We never let the printer get to its farthest right position in APL. Users
could set the printwidth system variable QuadPW to a suitable length, and
could change it for 80 column terminals and 132 character printing
terminals. Thus there were no overflows (new line, scrolling) to undo. The
interpreter would fold lines (ugly, but no lost data) as often as necessary.
>This is an awful lot of work and screen changing for little benefit when
>precomposed characters are already available. In any case, changing a
>character after having already drawn it is not the best "human
>engineering" -- terminal users are not accustomed to having to reread
>text already read in case it changed, and this will be especially
>noticeable when a congested network delays the arrival of a diacritic.
From the beginning (around 1960) overstrike combinations were treated as
characters with their own code positions inside the interpreter. APL video
terminals naturally went to precomposed glyphs for output. The user had the
option on input of typing special key combinations for each overstrike, or
continuing to compose them.
>At the very least the redrawing of terminal-screen characters is likely
>to introduce unwanted and perhaps harmful flicker (I'm sure you've all
>read about the dangers of the "critical flicker frequency", e.g. to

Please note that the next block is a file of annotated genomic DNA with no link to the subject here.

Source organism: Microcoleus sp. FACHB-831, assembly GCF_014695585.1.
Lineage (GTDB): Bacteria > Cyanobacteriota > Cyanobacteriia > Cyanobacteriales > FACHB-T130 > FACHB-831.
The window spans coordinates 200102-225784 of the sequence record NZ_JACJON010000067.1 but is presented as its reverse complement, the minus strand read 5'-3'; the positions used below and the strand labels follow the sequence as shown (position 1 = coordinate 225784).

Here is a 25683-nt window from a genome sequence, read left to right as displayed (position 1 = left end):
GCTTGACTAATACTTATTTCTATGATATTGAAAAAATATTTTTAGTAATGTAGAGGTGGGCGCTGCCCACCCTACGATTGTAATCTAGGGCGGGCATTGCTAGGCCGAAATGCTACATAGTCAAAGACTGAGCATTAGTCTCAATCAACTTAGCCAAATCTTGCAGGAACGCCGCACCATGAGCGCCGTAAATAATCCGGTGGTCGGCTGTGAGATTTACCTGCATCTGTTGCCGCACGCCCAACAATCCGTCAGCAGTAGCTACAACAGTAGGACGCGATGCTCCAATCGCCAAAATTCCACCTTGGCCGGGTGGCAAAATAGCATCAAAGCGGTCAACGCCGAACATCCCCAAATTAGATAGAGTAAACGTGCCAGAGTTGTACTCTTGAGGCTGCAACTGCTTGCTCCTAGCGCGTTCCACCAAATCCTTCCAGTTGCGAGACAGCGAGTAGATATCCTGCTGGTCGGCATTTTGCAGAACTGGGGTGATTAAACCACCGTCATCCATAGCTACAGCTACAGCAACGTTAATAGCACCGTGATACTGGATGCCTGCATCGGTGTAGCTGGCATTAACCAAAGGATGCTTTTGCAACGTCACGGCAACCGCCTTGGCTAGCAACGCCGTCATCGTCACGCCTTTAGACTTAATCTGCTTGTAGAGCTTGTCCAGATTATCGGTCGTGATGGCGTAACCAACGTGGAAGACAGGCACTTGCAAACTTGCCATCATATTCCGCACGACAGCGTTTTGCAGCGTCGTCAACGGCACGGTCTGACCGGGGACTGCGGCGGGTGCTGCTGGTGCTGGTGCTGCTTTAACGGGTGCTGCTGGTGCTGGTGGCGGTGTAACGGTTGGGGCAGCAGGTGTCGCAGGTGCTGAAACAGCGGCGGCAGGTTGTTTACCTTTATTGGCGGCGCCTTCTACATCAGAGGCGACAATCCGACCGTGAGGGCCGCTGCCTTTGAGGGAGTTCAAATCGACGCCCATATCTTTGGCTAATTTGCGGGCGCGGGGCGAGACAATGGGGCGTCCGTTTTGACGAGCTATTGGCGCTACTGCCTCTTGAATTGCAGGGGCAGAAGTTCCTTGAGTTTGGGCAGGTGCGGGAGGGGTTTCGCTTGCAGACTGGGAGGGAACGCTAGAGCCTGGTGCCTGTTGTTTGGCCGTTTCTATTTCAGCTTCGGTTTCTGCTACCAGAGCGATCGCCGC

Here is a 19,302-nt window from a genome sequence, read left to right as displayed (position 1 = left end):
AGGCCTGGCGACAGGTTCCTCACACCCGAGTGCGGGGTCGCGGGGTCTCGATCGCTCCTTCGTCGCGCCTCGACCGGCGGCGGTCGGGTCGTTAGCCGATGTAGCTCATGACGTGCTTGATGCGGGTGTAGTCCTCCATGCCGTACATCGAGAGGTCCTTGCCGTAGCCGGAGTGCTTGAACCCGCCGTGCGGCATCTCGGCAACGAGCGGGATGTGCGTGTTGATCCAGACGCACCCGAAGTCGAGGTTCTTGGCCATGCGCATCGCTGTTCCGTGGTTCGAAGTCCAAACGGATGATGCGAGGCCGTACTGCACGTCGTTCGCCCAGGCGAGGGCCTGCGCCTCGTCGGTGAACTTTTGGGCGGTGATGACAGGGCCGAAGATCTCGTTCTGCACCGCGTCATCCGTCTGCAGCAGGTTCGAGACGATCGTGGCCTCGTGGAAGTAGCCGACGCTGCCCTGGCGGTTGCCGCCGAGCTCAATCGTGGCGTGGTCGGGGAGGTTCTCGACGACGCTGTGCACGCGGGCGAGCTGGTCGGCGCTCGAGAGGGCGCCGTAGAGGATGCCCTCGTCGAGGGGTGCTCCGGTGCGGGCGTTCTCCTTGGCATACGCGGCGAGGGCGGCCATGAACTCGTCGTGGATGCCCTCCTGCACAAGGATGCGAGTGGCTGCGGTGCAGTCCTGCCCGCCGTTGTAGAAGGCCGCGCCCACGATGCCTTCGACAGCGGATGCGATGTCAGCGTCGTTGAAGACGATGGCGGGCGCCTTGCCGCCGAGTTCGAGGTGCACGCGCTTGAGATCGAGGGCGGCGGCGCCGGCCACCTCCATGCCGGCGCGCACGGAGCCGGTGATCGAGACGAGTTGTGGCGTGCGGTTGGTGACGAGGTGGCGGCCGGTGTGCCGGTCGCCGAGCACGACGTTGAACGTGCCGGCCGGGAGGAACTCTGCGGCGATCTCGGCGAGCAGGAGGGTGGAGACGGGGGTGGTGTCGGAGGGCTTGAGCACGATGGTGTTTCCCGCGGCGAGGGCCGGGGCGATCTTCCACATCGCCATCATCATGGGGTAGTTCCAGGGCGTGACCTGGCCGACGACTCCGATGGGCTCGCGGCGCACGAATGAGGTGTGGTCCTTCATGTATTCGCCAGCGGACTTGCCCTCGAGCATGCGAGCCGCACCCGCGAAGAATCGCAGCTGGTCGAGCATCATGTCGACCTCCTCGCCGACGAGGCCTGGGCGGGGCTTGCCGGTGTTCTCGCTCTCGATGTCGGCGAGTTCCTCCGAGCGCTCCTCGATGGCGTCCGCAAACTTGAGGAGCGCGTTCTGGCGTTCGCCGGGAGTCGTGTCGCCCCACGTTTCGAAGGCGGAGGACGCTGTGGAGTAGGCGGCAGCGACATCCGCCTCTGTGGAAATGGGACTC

>those who drive along those picturesque tree-lined French country roads
>at sunset :-).
You're reaching. :-) On today's systems, you wouldn't see the flicker.
Rendering both characters would almost always be complete before the screen
could retrace. You should worry more about people who scroll through files
a line at a time instead of paging. :-) :-)
>There are no such problems when reading Unicode data from a file, since
>we can always look ahead and collect all the diacritics before deciding
>which character to show, with no delays or deadlocks.
The case is similar for APL output, as long as the line width value the
interpreter is using is correct for the actual output device.
>This is not to grumble about the final Unicode / ISO 10646 design, but
>suggest that there can be valid reasons for preferring precomposed
>versions of characters to decompositions when there is a choice and
>perhaps even requiring it in certain applications such as terminal
Precomposed glyphs, unquestionably. Precomposed characters, in some but not
>There are countless (not as in "infinite" but as in "who can count?")
>versions of UNIX and lots of other non-UNIX platforms that use
>traditional character sets where we'd like to see Unicode make some
>headway. But there is little chance we can expect the keepers of
>all these diverse platforms to rip them apart from the bottom up to
>replace the character handling model at every level to accommodate
>composition of characters -- even if that's the right thing to do --
>without breaking accessibility to their platforms by users of
I don't see how implementing Unicode correctly would break any systems that
weren't broken already. Of course, implementing Unicode incorrectly would
break a lot of things. Making Unicode available in specific applications,
or in an API, doesn't mean you have to throw out older ones.
>It might be better to let Unicode get its
>foot in the door without upsetting everything and then grow of its
>own accord -- i.e. according to user demand.
Which is what will happen in any case.
-- Edward Cherlin email@example.com "It isn't what you don't know that hurts you, it's what you know that ain't so."--Mark Twain, or else some other prominent 19th century humorist and wit